Monday's gaggle talks about the never ending controversies dominating the Virginia gubernatorial race between former DNC chair Terry McAuliffe and Lt. Gov. Ken Cuccinelli.

"I'm personally very pleased that he's here. He seems interested, he's taking notes," said Peter Bartol, the CFO of the allergen research company. "When you're here, you get body language, look at his interests, listen to his questions. You get a much better feeling and a much better impression."

Only in front of the cameras did McAuliffe turn his focus to Cuccinelli, delivering a broadside against the attorney general that would surely end up on local television.

"People are paying attention and they're paying attention, obviously, because of the stark differences between the two candidates," McAuliffe told reporters after his event on Friday, adding: "My opponent has spent his career on a rigid social, ideological agenda."

There's still much that could sway the trajectory of this race, a key election that often offers a glimpse into the country’s mood one year after each presidential election. (Virginia, an increasingly competitive state, is famous for not electing governors of the same party currently running the White House.)

Lurking variables include the struggling environmental automaker GreenTech, which McAuliffe helped found with his political connections, and which located its manufacturing in Mississippi (not Virginia). The company has also come under scrutiny for not meeting gauzy projections about production and hiring, along with its efforts to secure visas for foreign investors.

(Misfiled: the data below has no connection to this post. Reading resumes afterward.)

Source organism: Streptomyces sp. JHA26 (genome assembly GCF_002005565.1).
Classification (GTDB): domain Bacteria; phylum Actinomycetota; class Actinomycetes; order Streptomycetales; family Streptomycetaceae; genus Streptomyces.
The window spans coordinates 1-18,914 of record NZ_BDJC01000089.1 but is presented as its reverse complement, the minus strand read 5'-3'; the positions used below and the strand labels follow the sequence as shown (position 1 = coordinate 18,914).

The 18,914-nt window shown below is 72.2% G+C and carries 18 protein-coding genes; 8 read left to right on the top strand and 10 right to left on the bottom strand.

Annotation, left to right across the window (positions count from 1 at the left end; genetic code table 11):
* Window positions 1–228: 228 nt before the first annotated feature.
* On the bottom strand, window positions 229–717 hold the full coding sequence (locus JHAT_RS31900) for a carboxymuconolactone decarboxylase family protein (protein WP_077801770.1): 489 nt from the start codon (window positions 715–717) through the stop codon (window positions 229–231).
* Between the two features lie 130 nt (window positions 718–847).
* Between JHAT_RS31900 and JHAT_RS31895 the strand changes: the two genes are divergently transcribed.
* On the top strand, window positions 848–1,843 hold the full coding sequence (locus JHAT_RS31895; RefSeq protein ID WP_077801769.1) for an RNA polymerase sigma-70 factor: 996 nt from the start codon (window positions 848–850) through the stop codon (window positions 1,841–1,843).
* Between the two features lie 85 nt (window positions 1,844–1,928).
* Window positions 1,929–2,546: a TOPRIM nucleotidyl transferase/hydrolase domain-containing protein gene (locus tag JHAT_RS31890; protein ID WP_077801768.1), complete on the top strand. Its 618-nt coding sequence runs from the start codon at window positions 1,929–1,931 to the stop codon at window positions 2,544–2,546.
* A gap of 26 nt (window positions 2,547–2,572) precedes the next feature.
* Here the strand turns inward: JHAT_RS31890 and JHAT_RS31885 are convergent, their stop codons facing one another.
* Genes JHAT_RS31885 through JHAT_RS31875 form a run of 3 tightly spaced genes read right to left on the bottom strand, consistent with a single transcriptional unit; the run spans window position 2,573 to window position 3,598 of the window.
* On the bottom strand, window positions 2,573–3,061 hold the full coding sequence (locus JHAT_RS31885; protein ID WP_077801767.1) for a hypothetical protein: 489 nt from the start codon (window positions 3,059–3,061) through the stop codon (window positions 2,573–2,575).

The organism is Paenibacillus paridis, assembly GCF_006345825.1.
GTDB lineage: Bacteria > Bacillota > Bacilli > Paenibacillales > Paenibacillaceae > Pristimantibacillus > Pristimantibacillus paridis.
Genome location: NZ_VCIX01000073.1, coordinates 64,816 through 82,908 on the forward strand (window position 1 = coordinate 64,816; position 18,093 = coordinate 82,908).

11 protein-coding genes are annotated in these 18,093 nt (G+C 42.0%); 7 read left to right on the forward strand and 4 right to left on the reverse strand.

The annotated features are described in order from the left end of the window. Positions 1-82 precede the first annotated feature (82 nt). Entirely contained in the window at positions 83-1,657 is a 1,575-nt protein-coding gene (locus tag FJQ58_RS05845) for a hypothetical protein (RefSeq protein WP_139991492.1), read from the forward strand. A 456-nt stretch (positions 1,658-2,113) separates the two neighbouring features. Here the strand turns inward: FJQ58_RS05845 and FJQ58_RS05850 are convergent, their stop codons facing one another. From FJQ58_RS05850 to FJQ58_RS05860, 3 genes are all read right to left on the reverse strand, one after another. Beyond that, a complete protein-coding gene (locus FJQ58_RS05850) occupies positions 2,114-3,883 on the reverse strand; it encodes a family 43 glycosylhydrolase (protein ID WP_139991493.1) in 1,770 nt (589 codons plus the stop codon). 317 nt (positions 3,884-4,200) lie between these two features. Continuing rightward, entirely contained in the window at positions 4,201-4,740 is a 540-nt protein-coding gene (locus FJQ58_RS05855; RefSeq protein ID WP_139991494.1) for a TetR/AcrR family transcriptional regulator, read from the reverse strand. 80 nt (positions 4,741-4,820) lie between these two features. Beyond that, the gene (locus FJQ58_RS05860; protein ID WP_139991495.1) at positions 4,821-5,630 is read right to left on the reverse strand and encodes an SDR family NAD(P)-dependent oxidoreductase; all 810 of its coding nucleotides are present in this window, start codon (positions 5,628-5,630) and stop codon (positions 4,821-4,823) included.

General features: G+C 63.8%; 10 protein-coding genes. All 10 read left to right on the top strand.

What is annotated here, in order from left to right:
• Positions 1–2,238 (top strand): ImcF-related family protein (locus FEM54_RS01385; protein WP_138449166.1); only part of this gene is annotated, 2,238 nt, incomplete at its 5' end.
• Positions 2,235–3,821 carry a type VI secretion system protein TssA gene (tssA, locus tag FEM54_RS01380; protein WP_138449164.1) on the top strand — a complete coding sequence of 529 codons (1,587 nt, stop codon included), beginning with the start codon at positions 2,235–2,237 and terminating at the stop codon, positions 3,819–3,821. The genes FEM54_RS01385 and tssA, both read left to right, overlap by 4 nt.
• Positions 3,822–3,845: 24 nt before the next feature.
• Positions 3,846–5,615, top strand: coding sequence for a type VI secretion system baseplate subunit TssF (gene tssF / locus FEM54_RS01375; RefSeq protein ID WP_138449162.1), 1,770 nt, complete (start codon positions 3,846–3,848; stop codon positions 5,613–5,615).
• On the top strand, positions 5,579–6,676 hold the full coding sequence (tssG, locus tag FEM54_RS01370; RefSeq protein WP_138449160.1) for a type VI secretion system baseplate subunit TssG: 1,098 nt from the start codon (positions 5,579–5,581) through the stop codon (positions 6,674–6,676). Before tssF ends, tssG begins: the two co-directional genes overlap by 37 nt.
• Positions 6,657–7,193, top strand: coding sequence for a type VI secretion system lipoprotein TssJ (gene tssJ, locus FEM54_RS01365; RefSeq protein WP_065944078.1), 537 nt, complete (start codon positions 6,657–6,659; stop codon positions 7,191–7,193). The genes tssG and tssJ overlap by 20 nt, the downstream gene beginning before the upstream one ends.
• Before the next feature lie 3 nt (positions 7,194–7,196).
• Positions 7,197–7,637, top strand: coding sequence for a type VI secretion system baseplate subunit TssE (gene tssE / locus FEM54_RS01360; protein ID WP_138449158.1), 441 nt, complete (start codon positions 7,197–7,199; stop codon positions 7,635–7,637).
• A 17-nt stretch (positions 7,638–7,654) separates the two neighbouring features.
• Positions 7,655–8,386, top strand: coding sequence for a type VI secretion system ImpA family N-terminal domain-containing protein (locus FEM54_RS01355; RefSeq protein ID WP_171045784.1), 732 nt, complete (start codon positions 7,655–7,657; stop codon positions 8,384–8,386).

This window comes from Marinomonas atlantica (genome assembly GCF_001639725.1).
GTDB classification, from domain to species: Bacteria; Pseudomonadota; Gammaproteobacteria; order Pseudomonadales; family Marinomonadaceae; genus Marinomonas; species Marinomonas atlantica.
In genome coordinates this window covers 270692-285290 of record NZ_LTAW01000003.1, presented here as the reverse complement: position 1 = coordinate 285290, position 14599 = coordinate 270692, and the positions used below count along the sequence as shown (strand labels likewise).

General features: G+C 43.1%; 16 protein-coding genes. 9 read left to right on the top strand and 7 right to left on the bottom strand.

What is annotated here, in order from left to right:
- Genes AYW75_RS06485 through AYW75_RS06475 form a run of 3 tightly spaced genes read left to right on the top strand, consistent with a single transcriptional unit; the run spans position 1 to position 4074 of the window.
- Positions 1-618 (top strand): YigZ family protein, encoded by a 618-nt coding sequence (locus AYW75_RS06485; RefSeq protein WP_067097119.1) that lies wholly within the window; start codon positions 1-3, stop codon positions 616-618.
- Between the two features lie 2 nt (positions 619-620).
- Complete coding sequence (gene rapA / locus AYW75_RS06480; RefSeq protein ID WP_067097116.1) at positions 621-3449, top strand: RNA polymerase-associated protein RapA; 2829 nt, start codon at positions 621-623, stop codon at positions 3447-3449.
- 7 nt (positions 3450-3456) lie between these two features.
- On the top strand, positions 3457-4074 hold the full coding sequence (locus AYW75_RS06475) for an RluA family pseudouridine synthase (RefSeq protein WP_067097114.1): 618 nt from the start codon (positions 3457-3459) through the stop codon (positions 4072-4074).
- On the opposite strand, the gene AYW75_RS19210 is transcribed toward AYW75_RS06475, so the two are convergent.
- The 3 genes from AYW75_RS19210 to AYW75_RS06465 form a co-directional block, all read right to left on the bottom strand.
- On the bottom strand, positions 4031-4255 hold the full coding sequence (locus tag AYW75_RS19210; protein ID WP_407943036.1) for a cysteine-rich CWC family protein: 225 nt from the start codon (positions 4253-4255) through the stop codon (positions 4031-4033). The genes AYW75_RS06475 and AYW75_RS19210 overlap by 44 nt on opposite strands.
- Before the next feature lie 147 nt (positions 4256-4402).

McAuliffe's campaign has also prided itself on collecting positive coverage in local media with the candidate's tour of community colleges and small businesses, rather than big, boisterous rallies.

(McAuliffe said those rallies are coming in October. Asked whether voters could expect to see President Barack Obama, Bill Clinton — or even Hillary Clinton — on the campaign trail this fall, McAuliffe said, "Probably, yes.")

The Democrat's team has also put its chips on replicating the kind of data-driven turnout model the Obama team used in 2012 to help deliver votes that might not otherwise participate in off-year elections.

Cuccinelli also faces serious challenges in the home stretch of the campaign. Most polls suggest he trails McAuliffe slightly, and his campaign has been weighed down by outgoing Republican Gov. Bob McDonnell's ethics woes. (It doesn't help that Cuccinelli took gifts from the same benefactor whose gifts to McDonnell are now the source of several investigations.)

And though Cuccinelli became a darling of GOP activists after years of pursuing a hard-charging conservative agenda, Republicans in Virginia haven't particularly rallied around him. Republican Lt. Gov. Bill Bolling has poked Cuccinelli throughout the campaign, and McAuliffe has won some high-profile Republican endorsements.

It's not a particularly inspiring election. In the most negative casting, this election offers a choice of which candidate Virginians could better stomach. More charitably, McAuliffe vs. Cuccinelli is a test of whether a staunch conservative can still reliably win in the Old Dominion, or whether Virginia is now firmly a member of the small group of swing states.

But if the frenetic pace of the final few weeks is weighing on McAuliffe, he's not showing it. He says he's still learning.

"This is how you learn. You can't learn at a big rally or during a speech," McAuliffe said.